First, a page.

Higher Ed Rethinking Breastfeeding Spaces
May 17, 2019
Institutional and commercial facilities often are reflections of the communities they serve. As a result, engineering and maintenance managers are constantly retrofitting and renovating facilities in response to — and ideally, in anticipation of — the evolving needs of building occupants and visitors. Consider the need for breastfeeding spaces.
Some 94 percent of U.S. universities that participated in a national survey on lactation spaces have such facilities, according to a recent study reported by Nature. But just 105 of the 684 campuses polled responded to the survey, which sought to determine the way many institutions accommodate the physical needs of nursing mothers, and the nature of the facilities provided.
Slightly more than one-quarter — 28 percent — of the campuses that responded affirmatively say that their campus construction guidelines require lactation spaces.
The authors and some campus planners say that despite the low survey-response rate, the sampling should jump-start a necessary conversation among universities about how to better serve the needs of breastfeeding mothers.
“The research is indisputable that breastfeeding improves the lives of individual mothers and infants and results in overall better societal outcomes,” says Diane Spatz, lead author and a nurse researcher and lactation specialist at the University of Pennsylvania and Children’s Hospital of Philadelphia.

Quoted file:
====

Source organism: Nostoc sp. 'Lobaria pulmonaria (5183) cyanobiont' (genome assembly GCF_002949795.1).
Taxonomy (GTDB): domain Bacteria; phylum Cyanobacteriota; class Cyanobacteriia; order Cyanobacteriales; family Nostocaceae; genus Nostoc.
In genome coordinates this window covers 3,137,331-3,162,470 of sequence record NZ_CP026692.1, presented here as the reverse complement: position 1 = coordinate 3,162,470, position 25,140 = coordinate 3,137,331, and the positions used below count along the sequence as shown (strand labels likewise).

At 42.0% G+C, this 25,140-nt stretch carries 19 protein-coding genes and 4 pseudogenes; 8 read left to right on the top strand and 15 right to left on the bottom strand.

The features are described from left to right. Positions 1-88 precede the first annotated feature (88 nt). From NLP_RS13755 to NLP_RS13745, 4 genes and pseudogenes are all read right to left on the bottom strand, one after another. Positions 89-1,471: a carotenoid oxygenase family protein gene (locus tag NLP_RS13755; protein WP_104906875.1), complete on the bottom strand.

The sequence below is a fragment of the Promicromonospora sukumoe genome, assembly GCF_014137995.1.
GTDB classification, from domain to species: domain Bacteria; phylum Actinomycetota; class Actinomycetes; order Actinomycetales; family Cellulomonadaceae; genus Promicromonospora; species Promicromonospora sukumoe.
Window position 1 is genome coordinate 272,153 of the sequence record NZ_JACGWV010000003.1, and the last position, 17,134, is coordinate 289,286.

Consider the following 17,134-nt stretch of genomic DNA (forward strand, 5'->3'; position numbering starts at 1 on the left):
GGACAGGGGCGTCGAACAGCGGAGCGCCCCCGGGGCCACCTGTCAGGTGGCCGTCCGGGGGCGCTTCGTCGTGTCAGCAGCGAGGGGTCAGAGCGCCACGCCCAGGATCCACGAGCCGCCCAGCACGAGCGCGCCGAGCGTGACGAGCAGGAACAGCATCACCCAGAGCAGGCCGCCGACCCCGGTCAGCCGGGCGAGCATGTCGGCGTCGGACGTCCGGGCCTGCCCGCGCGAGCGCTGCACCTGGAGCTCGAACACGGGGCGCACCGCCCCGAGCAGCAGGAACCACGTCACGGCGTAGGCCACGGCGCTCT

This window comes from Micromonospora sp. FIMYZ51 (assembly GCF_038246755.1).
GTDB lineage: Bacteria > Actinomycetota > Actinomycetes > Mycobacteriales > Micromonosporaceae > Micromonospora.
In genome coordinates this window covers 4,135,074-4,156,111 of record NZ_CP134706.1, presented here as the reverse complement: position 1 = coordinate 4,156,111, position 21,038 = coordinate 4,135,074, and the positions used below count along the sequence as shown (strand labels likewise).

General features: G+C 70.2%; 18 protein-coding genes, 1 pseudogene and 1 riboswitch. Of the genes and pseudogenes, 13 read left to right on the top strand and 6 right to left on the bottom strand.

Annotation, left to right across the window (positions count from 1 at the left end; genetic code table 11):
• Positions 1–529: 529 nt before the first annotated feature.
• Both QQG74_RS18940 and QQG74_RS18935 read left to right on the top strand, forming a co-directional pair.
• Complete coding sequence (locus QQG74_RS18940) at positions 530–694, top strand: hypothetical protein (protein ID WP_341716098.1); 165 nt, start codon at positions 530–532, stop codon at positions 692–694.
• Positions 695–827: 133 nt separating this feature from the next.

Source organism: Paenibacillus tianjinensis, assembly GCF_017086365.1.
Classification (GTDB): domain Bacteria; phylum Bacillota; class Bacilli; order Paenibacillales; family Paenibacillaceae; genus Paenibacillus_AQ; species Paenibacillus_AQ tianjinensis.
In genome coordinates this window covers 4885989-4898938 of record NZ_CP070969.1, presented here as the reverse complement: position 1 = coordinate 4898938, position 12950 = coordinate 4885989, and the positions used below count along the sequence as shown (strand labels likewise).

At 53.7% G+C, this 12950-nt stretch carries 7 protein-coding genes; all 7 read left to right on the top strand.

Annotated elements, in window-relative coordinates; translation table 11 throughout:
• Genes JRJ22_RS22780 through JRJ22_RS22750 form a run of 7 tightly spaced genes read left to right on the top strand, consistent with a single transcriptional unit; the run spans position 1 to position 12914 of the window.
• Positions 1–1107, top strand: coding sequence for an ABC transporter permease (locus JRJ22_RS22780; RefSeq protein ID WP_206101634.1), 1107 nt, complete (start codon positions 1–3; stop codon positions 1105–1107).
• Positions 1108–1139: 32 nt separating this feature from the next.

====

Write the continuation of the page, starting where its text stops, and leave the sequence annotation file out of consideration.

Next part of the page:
Lactation spaces are not required by current federal or state building codes for public buildings. But the survey is prompting campuses to ask how other universities handle these spaces, say planners.
“It’s going to take time and continued advocacy before lactation spaces get incorporated into the building code,” says Jeanne Boodley-Buchanan, an architect for Cornell University in Ithaca, New York. Like 28 percent of survey respondents, Cornell includes lactation spaces in its construction standards.
Dan Hounsell is editor-in-chief of Facility Maintenance Decisions.